Bernard Feringa was the first person to develop a molecular motor: In 1999, he got a molecular rotor blade to spin continually in the same direction. Just like Fraser Stoddart, Ben Feringa was raised on a farm and was attracted to chemistry by its endless opportunities for creativity. Right after the announcement of the Nobel Prize in Chemistry 2016, he told the press conference via telephone how he had originally tried to build switches: “The idea was to have an alternative for information storage. Suddenly we discovered, that besides switchings, we could achieve movements. Then you realise you can control motion on a nanoscale.” When asked what he thought when he had built his first molecular motor, he said: “This was also a shock” (he’s referring to the Nobel prize announcement), “I could hardly believe that it worked.”
When Feringa produced the first molecular motor, he used a number of clever tricks to get it to spin in the same direction. Normally, molecules’ movements are governed by chance; on average, a spinning molecule moves as many times to the right as to the left. But Ben Feringa designed a molecule that was mechanically constructed to spin in a particular direction. The molecule was composed of something that can be likened to two small rotor blades, two flat chemical structures that were joined with a double bond between two carbon atoms. A methyl group was attached to each rotor blade; these, and parts of the rotor blade, worked like ratchets that forced the molecule to keep rotating in the same direction.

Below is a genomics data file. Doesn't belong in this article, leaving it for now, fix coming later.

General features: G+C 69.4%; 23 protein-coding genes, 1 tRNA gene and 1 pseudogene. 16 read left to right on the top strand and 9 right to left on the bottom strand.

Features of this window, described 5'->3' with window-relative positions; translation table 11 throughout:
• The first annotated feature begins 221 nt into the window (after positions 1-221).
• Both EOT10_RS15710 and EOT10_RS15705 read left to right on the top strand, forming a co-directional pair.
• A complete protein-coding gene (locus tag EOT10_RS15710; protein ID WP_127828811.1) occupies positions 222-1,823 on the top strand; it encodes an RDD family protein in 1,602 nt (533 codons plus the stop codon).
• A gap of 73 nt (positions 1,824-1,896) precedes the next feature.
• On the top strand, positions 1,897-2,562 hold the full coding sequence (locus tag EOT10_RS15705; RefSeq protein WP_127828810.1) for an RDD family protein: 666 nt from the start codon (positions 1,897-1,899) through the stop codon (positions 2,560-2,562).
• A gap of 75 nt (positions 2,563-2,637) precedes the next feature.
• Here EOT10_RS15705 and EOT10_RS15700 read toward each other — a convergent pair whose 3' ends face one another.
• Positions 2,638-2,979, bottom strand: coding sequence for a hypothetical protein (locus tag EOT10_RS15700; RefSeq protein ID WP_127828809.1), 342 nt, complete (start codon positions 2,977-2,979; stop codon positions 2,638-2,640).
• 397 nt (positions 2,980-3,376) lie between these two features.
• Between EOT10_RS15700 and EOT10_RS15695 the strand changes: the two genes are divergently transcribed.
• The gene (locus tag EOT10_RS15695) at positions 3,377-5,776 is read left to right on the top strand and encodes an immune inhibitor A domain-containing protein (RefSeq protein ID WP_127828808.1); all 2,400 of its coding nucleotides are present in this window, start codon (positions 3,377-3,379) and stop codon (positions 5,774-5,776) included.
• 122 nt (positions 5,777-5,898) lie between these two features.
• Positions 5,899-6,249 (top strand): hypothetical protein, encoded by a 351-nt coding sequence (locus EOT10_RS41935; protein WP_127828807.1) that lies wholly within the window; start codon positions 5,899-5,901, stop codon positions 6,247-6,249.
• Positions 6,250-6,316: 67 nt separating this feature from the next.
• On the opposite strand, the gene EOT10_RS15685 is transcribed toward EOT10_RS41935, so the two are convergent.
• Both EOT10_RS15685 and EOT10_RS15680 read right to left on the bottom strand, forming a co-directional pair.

When the molecule was exposed to a pulse of ultraviolet light, one rotor blade jumped 180 degrees around the central double bond. Then the ratchet moved into position. With the next light pulse, the rotor blade jumped another 180 degrees – round and round in the same direction. The first motor wasn’t exactly fast, but Feringa’s research group has optimised it. In 2014, the motor rotated at a speed of 12 million revs per second. In 2011, the research group also built a four-wheel drive ‘nanocar’; a molecular chassis holds together four motors that function as wheels. When the wheels spin, the car can move forward over a surface. Using molecular motors, Feringa has even been able to rotate a glass cylinder that is 10,000 times bigger than the motor.
These groundbreaking steps taken by the three Nobel Laureates have resulted in a chemical toolbox that is used by researchers around the world to build increasingly advanced machines. One of the most striking examples is a molecular robot that can grasp and connect amino acids. This was built in 2013 with a rotaxane as its foundation. Other researchers have connected molecular motors to long polymers, so they form an intricate web. When the molecular motors are exposed to light, they wind the polymers up into a messy bundle. In this way, light energy is stored in the molecules and, if researchers find a technique for retrieving this energy, this would be a new kind of battery.
Bernard Feringa said today about possible future applications: “These could be tiny robots that are injected and search for cancer cells or deliver drugs, or novel smart materials.” From energy storage, computing, medical applications to sensors: in a way, the molecular motor is at the same stage as the electric motor was in the 1830s, when scientists displayed various spinning cranks and wheels, unaware that they would lead to washing machines, fans, electric trains, etc. The 2016 Nobel Laureates in Chemistry have taken molecular systems out of equilibrium’s stalemate and into energy-filled states with controlled motion – they have taken chemistry to a new dimension.
This article is based on materials of The Nobel Assembly at Karolinska Institutet, published at Nobelprize.org